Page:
The Katy City Council Monday honored the Katy Heritage Society for its work in digitizing the Brookshire Times newspaper. Recently, the Texas Historical Commission gave the society an award of merit …
The Katy City Council Monday honored the Katy Heritage Society for its work in digitizing the Brookshire Times newspaper. Recently, the Texas Historical Commission gave the society an award of merit for this work.
Adrienne Davitz, society president, said the newspapers came from the estate of Mary Ann Ernstes, the paper’s owner and editor. Davitz said Ernstes was one of seven children who grew up on a 75-acre farm where Memorial Herrmann Hospital Katy now sits, at 23900 Katy Fwy. Davitz said the family grew corn, sorghum, cotton and peanuts on the farm.
Davitz said the society received the printed newspapers, which date from approximately 1898-1984. The society also received microfilm of those newspapers, along with letters giving approval to copy the newspapers without fear of copyright infringement.
The printed papers were sorted, cleaned off and organized into acid-free archival boxes. The boxes, in turn, were labeled y year and placed in a specially built closet in the Wright Museum at Katy Heritage Park, 6001 George Bush Dr.
The society sent the microfilm to Kansas to be copied and processed for online access. The company produced about 25,000 PDF pages that one can search using the Control-F key combination. Project funding came through society memberships and a grant.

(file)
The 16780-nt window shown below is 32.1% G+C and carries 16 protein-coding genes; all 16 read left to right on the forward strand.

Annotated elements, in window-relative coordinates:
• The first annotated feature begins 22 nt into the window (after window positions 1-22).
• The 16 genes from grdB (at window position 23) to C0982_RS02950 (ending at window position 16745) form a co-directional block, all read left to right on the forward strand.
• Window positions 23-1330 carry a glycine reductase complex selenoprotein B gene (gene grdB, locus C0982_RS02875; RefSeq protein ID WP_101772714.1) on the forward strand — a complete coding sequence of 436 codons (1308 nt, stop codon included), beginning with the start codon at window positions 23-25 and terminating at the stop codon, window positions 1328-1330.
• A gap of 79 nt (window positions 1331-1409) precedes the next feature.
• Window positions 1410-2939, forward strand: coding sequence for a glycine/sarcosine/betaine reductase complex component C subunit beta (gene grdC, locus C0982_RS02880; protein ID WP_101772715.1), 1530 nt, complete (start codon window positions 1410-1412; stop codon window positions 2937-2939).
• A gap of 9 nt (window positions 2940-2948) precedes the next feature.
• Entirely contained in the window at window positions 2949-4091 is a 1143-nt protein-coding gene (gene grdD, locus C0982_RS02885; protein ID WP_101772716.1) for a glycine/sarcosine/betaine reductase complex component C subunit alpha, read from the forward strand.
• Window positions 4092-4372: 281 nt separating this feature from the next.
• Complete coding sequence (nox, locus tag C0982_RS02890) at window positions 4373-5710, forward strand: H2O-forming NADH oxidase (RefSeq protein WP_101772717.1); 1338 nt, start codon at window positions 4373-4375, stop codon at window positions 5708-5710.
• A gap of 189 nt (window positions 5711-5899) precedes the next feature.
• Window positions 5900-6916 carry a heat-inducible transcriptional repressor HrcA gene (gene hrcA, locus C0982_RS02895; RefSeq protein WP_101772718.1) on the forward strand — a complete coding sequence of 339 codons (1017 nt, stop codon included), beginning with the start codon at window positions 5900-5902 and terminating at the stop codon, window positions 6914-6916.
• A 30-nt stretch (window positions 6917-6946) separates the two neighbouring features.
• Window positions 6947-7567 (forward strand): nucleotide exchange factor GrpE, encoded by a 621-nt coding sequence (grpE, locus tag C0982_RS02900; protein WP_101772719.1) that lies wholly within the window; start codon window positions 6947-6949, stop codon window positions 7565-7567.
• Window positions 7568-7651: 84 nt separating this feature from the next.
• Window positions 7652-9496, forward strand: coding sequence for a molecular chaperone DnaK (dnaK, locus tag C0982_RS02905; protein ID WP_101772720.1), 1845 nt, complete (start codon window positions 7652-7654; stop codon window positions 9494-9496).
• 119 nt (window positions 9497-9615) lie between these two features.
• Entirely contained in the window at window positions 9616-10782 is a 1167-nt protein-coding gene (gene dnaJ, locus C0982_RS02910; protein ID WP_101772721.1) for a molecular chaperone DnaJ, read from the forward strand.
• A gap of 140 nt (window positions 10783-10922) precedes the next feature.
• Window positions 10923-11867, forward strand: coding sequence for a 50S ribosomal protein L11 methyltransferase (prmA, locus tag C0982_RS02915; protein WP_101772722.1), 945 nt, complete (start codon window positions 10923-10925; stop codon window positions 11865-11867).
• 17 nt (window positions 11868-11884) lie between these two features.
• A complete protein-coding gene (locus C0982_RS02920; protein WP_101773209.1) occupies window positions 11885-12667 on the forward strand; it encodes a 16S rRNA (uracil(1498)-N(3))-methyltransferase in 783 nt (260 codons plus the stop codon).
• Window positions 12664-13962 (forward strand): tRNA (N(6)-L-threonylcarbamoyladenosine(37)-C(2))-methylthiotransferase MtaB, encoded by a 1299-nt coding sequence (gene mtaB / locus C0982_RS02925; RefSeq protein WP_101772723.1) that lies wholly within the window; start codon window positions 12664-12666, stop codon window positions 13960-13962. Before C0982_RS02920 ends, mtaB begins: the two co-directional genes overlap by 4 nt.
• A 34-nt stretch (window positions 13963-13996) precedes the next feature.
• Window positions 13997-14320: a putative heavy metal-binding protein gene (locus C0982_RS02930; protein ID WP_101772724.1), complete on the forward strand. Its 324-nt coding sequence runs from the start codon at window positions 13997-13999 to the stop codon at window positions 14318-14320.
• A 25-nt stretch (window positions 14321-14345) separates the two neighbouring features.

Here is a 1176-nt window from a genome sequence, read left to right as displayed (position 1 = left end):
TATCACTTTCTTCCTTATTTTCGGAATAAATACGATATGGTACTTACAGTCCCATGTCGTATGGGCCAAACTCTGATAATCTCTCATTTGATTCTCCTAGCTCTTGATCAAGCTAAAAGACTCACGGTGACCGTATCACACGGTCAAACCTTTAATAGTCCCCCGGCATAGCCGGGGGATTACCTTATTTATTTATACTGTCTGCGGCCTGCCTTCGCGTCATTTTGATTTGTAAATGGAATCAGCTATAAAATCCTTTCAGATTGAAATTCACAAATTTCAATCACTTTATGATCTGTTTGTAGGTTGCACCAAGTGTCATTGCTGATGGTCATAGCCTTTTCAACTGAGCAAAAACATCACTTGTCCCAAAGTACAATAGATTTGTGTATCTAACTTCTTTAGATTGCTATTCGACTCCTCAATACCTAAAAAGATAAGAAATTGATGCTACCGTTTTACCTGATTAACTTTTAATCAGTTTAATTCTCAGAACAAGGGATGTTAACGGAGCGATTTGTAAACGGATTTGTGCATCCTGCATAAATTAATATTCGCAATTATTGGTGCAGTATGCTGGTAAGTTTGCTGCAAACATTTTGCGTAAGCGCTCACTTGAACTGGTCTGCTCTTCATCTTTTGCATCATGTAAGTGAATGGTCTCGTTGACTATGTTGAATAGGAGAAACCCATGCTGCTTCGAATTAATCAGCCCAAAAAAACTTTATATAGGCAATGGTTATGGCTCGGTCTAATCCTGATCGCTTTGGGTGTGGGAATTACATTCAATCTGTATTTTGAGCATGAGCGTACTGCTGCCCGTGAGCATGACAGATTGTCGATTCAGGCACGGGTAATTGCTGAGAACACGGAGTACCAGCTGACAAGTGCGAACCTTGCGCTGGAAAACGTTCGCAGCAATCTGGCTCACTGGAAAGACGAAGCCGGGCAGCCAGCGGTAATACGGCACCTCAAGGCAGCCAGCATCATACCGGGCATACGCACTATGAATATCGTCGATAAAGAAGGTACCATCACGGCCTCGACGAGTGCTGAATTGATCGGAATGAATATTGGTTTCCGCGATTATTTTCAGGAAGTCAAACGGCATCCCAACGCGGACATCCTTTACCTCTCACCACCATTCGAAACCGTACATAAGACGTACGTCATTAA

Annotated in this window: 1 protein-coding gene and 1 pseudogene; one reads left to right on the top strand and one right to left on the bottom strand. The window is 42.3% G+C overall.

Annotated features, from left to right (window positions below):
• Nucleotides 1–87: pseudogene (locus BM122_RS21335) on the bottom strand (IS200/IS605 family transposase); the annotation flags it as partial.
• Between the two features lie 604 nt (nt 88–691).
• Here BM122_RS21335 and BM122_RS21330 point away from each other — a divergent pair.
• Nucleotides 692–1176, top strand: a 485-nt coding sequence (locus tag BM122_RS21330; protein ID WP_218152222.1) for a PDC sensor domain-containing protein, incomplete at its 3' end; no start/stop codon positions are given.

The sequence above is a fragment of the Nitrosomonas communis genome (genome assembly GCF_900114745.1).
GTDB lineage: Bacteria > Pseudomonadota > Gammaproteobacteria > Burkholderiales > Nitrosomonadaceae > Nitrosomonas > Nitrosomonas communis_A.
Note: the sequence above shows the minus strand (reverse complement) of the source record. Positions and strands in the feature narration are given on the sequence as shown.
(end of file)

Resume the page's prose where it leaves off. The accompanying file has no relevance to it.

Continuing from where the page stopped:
The PDF pages are presently for member access only, Davitz said. Members wanting to research a particular situation—for example, Brookshire news in July, 1965—would make a research request to the society. But the plan is to make things more accessible.
“We do not yet have a platform for making it searchable to the public,” Davitz said, adding that the society is working on such a platform.
Davits thanked Ward A Council Member Dan Smith and Council Member-at-Large and Mayor Pro Tem Chris Harris for arranging the city’s recognition of the society’s work.
“They supported us, and ask that it be put on the agenda,” Davitz said. “This was a huge project. Now, it’s done. It’s preserved, protected, and easily accessible.”
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